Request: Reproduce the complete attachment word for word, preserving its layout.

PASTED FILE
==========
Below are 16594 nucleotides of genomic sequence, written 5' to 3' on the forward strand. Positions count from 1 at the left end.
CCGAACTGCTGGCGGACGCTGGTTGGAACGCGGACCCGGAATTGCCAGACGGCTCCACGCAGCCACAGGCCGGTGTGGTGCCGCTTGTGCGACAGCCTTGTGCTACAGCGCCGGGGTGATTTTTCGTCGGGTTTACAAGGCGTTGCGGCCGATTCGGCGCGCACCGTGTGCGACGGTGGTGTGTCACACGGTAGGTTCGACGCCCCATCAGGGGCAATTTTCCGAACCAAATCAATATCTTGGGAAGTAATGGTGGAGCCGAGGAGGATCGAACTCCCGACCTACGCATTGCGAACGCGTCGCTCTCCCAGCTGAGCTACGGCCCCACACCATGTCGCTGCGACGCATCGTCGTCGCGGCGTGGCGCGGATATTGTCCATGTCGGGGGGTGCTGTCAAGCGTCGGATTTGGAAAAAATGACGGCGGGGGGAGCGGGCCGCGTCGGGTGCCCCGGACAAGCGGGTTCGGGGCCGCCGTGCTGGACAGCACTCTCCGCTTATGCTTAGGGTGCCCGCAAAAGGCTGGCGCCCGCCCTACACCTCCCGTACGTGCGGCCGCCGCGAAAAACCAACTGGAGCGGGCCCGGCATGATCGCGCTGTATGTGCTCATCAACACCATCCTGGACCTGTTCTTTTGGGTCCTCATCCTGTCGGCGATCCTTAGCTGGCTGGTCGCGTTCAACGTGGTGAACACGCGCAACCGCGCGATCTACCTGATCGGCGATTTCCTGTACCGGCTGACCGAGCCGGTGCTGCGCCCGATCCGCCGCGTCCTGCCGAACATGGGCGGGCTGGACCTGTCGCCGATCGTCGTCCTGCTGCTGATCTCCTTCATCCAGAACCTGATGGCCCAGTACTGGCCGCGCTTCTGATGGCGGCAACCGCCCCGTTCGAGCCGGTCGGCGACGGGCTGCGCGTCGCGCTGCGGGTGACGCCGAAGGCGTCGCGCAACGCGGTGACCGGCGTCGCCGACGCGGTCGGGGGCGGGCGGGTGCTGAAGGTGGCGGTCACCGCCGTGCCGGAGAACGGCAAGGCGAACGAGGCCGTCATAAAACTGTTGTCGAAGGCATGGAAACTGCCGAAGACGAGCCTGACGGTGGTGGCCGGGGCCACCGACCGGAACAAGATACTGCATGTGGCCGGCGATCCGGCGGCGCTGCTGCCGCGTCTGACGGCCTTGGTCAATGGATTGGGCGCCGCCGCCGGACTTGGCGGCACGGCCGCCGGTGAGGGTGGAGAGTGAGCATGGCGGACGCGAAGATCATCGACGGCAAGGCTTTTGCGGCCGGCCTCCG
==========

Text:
Below are 16594 nucleotides of genomic sequence, written 5' to 3' on the forward strand. Positions count from 1 at the left end.
CCGAACTGCTGGCGGACGCTGGTTGGAACGCGGACCCGGAATTGCCAGACGGCTCCACGCAGCCACAGGCCGGTGTGGTGCCGCTTGTGCGACAGCCTTGTGCTACAGCGCCGGGGTGATTTTTCGTCGGGTTTACAAGGCGTTGCGGCCGATTCGGCGCGCACCGTGTGCGACGGTGGTGTGTCACACGGTAGGTTCGACGCCCCATCAGGGGCAATTTTCCGAACCAAATCAATATCTTGGGAAGTAATGGTGGAGCCGAGGAGGATCGAACTCCCGACCTACGCATTGCGAACGCGTCGCTCTCCCAGCTGAGCTACGGCCCCACACCATGTCGCTGCGACGCATCGTCGTCGCGGCGTGGCGCGGATATTGTCCATGTCGGGGGGTGCTGTCAAGCGTCGGATTTGGAAAAAATGACGGCGGGGGGAGCGGGCCGCGTCGGGTGCCCCGGACAAGCGGGTTCGGGGCCGCCGTGCTGGACAGCACTCTCCGCTTATGCTTAGGGTGCCCGCAAAAGGCTGGCGCCCGCCCTACACCTCCCGTACGTGCGGCCGCCGCGAAAAACCAACTGGAGCGGGCCCGGCATGATCGCGCTGTATGTGCTCATCAACACCATCCTGGACCTGTTCTTTTGGGTCCTCATCCTGTCGGCGATCCTTAGCTGGCTGGTCGCGTTCAACGTGGTGAACACGCGCAACCGCGCGATCTACCTGATCGGCGATTTCCTGTACCGGCTGACCGAGCCGGTGCTGCGCCCGATCCGCCGCGTCCTGCCGAACATGGGCGGGCTGGACCTGTCGCCGATCGTCGTCCTGCTGCTGATCTCCTTCATCCAGAACCTGATGGCCCAGTACTGGCCGCGCTTCTGATGGCGGCAACCGCCCCGTTCGAGCCGGTCGGCGACGGGCTGCGCGTCGCGCTGCGGGTGACGCCGAAGGCGTCGCGCAACGCGGTGACCGGCGTCGCCGACGCGGTCGGGGGCGGGCGGGTGCTGAAGGTGGCGGTCACCGCCGTGCCGGAGAACGGCAAGGCGAACGAGGCCGTCATAAAACTGTTGTCGAAGGCATGGAAACTGCCGAAGACGAGCCTGACGGTGGTGGCCGGGGCCACCGACCGGAACAAGATACTGCATGTGGCCGGCGATCCGGCGGCGCTGCTGCCGCGTCTGACGGCCTTGGTCAATGGATTGGGCGCCGCCGCCGGACTTGGCGGCACGGCCGCCGGTGAGGGTGGAGAGTGAGCATGGCGGACGCGAAGATCATCGACGGCAAGGCTTTTGCGGCCGGCCTCCG